metoclopramide, Reglan, Metozolv ODT, (Reglan ODT, Octamide, and Maxolon

  • Pharmacy Author:
    Omudhome Ogbru, PharmD

    Dr. Ogbru received his Doctorate in Pharmacy from the University of the Pacific School of Pharmacy in 1995. He completed a Pharmacy Practice Residency at the University of Arizona/University Medical Center in 1996. He was a Professor of Pharmacy Practice and a Regional Clerkship Coordinator for the University of the Pacific School of Pharmacy from 1996-99.

  • Medical and Pharmacy Editor: Jay W. Marks, MD
    Jay W. Marks, MD

    Jay W. Marks, MD

    Jay W. Marks, MD, is a board-certified internist and gastroenterologist. He graduated from Yale University School of Medicine and trained in internal medicine and gastroenterology at UCLA/Cedars-Sinai Medical Center in Los Angeles.

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What is metoclopramide, and how does it work (mechanism of action)?

Metoclopramide is a "prokinetic" drug that stimulates the muscles of the gastrointestinal tract including the muscles of the lower esophageal sphincter, stomach, and small intestine by interacting with receptors for acetylcholine and dopamine on gastrointestinal muscles and nerves.

The lower esophageal sphincter, located between the esophagus and the stomach, normally prevents reflux of acid and other contents in the stomach from backing up into the esophagus. In patients with gastroesophageal reflux disease (GERD), a weakened lower esophageal sphincter allows reflux of stomach acid into the esophagus, causing heartburn and damage to the esophagus (esophagitis). Metoclopramide decreases the reflux of stomach acid by strengthening the muscle of the lower esophageal sphincter. Metoclopramide also stimulates the muscles of the stomach and thereby hastens emptying of solid and liquid meals from the stomach and into the intestines.

In some patients, particularly those with diabetes, damage to nerves in the stomach can interfere with function of the muscles and cause delayed emptying of the stomach, resulting in nausea, vomiting, a sense of abdominal fullness and distention, and heartburn (diabetic gastroparesis). Metoclopramide can be effective in relieving the symptoms related to diabetic gastroparesis by stimulating more rapid emptying of the stomach as well as decreasing the reflux of stomach acid into the esophagus. Dopamine receptors on nerves in the brain are important in producing nausea. Metoclopramide interacts with the dopamine receptors in the brain and can be effective in treating nausea. The FDA approved metoclopramide in June 1985.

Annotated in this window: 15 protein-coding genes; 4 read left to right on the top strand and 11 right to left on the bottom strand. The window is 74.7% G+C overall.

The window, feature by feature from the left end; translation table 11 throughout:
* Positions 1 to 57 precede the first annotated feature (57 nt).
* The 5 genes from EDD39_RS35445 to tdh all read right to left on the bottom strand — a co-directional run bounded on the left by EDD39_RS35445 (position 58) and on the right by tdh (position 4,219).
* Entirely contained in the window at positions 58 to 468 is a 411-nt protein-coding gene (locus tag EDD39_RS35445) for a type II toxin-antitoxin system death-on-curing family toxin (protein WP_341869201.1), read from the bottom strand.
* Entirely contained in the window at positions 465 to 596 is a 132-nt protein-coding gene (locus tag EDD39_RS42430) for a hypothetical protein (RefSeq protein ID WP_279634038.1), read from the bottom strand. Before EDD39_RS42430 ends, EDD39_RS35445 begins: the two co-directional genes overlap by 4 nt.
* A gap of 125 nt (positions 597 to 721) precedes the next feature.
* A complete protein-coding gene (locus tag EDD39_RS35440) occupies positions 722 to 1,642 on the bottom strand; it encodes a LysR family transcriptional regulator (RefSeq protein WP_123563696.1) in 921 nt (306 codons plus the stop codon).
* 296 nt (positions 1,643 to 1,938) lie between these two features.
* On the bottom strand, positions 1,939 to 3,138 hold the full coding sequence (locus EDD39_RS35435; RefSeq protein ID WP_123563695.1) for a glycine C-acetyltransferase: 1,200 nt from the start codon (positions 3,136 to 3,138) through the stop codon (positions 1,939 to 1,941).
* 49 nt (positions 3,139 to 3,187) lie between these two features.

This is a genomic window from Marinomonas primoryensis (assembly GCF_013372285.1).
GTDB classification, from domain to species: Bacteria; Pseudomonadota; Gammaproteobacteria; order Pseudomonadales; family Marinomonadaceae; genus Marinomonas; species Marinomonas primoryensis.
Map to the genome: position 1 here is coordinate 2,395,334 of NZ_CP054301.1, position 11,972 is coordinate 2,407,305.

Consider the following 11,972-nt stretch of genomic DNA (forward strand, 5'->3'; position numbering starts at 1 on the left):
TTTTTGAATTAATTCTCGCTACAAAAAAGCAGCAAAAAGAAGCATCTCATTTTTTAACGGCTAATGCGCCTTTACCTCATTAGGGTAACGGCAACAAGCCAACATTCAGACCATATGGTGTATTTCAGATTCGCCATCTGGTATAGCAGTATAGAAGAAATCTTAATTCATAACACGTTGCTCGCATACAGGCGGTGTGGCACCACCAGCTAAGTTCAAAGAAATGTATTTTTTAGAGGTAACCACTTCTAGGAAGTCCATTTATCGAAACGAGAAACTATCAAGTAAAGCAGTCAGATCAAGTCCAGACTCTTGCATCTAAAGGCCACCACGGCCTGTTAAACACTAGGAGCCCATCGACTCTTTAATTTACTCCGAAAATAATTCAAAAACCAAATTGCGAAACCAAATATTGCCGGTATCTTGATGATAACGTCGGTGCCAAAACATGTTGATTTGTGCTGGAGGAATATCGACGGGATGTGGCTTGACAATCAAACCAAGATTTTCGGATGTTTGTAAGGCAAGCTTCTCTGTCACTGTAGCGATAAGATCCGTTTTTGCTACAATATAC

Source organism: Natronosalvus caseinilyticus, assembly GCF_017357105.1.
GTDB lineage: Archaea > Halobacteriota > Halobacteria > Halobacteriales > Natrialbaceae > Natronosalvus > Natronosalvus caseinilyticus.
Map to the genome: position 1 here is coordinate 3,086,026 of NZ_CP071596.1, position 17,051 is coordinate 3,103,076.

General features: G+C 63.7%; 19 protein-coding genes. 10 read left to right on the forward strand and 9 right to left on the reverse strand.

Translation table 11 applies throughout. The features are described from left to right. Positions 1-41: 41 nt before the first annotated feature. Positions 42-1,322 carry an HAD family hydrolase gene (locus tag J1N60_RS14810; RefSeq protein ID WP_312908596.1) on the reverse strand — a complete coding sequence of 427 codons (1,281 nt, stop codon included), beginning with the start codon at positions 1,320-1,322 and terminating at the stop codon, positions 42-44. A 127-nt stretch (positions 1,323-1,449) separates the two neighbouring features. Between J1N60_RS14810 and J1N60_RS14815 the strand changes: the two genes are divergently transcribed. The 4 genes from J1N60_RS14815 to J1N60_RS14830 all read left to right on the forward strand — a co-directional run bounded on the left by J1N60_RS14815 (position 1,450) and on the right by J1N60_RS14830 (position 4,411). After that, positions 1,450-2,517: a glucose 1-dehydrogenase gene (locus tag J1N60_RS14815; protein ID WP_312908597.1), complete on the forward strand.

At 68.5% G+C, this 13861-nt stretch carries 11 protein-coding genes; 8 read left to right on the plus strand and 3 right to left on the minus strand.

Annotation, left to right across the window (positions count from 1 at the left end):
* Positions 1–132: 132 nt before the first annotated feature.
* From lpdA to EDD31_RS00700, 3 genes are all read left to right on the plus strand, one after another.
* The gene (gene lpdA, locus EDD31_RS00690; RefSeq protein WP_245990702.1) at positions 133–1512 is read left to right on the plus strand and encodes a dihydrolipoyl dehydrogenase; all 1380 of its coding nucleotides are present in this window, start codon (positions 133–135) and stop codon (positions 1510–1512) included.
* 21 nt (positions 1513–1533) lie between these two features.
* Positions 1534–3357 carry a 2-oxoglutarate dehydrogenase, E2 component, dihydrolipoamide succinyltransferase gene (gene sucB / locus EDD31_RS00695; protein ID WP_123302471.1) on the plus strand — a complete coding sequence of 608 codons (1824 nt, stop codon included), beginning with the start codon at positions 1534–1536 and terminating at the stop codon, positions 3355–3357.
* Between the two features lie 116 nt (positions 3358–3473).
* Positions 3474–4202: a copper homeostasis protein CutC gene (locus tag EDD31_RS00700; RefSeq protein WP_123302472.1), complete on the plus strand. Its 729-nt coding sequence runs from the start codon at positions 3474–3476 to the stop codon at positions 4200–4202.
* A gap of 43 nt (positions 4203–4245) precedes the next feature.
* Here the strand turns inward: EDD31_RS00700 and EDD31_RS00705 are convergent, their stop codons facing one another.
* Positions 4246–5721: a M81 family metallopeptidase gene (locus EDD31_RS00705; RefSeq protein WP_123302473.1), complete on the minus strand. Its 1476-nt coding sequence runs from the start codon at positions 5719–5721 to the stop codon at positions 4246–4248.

What brand names are available for metoclopramide?

Reglan, Metozolv ODT, (Reglan ODT, Octamide, and Maxolon are discontinued)

Is metoclopramide available as a generic drug?

GENERIC AVAILABLE: Yes

Do I need a prescription for metoclopramide?

Yes

What are the side effects of metoclopramide?

Metoclopramide is generally well-tolerated when used in low doses for brief periods. Neurological side effects increase with higher doses and longer periods of treatment. Common side effects of metoclopramide are:

Other important side effects of metoclopramide include serious neurological symptoms that mimic Parkinson's disease such as:

  • involuntary muscle movements,
  • facial grimacing, and
  • dystonic reactions resembling tetanus.

Fortunately, these more serious side effects are infrequent and usually - though not always - disappear when metoclopramide is discontinued. Patients with Parkinson's disease can experience worsening of symptoms with metoclopramide. Metoclopramide may impair the mental and/or physical abilities to drive or operate machinery.

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What is the dosage for metoclopramide?

The usual dose of metoclopramide for treating GERD is 10-15 mg four times daily, 30 minutes before each meal.

Gastroparesis is treated with 10 mg administered orally four times daily, 30 minutes before each meal and at bedtime.

Which drugs or supplements interact with metoclopramide?

Since metoclopramide accelerates emptying of the stomach, it can increase or decrease absorption and effects of other drugs that are absorbed in the small intestine. For example, the effects of alcohol, diazepam (Valium) and cyclosporine can be accelerated when used together with metoclopramide. Conversely, metoclopramide may decrease the concentrations in blood of digoxin (Lanoxin) and cimetidine (Tagamet). Metoclopramide should not be used in patients taking MAO inhibitors for example, isocarboxazid (Marplan), phenelzine (Nardil), tranylcypromine (Parnate), selegiline (Eldepryl), and procarbazine (Matulane), because of the risk of serious adverse effects due to excess release of neurotransmitters. Concurrent administration of anticholinergic drugs can decrease the effectiveness of metoclopramide.

Is metoclopramide safe to take if I'm pregnant or breastfeeding?

The safety of metoclopramide in pregnancy has not been established.

Metoclopramide is excreted in human breast milk. Nursing mothers should avoid metoclopramide during pregnancy.

What else should I know about metoclopramide?

What preparations of metoclopramide are available?

  • Tablets: 5 and 10 mg.
  • Syrup: 5 mg/5 ml.
  • Injection: 5 mg/ml

How should I keep metoclopramide stored?

Tablets and syrup should be stored between 15 C - 30 C (59 F - 86 F). Injectable metoclopramide should be stored at room temperature 20 C - 25 C (68 F - 77 F).

Reference: FDA Prescribing Information

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Reviewed on 1/2/2015
References
Reference: FDA Prescribing Information

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